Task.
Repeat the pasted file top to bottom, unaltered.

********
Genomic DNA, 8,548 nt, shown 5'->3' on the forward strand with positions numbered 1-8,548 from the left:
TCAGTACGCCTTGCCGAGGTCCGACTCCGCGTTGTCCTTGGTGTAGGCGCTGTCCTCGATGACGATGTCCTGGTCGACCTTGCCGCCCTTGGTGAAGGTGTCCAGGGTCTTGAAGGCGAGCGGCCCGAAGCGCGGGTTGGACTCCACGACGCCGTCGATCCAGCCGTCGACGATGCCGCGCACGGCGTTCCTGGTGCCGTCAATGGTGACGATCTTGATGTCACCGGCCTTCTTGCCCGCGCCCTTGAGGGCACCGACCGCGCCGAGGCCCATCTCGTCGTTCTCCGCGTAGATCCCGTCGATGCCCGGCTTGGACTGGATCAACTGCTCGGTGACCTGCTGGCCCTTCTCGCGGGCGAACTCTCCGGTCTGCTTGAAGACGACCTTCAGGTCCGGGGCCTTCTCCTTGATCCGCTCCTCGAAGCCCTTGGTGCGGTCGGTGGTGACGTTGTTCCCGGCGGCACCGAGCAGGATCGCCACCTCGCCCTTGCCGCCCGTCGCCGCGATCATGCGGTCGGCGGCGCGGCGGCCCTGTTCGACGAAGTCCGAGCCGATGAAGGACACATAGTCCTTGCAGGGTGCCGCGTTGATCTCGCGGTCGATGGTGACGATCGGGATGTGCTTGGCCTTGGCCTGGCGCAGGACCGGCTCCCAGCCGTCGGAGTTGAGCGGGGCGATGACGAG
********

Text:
Genomic DNA, 8,548 nt, shown 5'->3' on the forward strand with positions numbered 1-8,548 from the left:
TCAGTACGCCTTGCCGAGGTCCGACTCCGCGTTGTCCTTGGTGTAGGCGCTGTCCTCGATGACGATGTCCTGGTCGACCTTGCCGCCCTTGGTGAAGGTGTCCAGGGTCTTGAAGGCGAGCGGCCCGAAGCGCGGGTTGGACTCCACGACGCCGTCGATCCAGCCGTCGACGATGCCGCGCACGGCGTTCCTGGTGCCGTCAATGGTGACGATCTTGATGTCACCGGCCTTCTTGCCCGCGCCCTTGAGGGCACCGACCGCGCCGAGGCCCATCTCGTCGTTCTCCGCGTAGATCCCGTCGATGCCCGGCTTGGACTGGATCAACTGCTCGGTGACCTGCTGGCCCTTCTCGCGGGCGAACTCTCCGGTCTGCTTGAAGACGACCTTCAGGTCCGGGGCCTTCTCCTTGATCCGCTCCTCGAAGCCCTTGGTGCGGTCGGTGGTGACGTTGTTCCCGGCGGCACCGAGCAGGATCGCCACCTCGCCCTTGCCGCCCGTCGCCGCGATCATGCGGTCGGCGGCGCGGCGGCCCTGTTCGACGAAGTCCGAGCCGATGAAGGACACATAGTCCTTGCAGGGTGCCGCGTTGATCTCGCGGTCGATGGTGACGATCGGGATGTGCTTGGCCTTGGCCTGGCGCAGGACCGGCTCCCAGCCGTCGGAGTTGAGCGGGGCGATGACGAG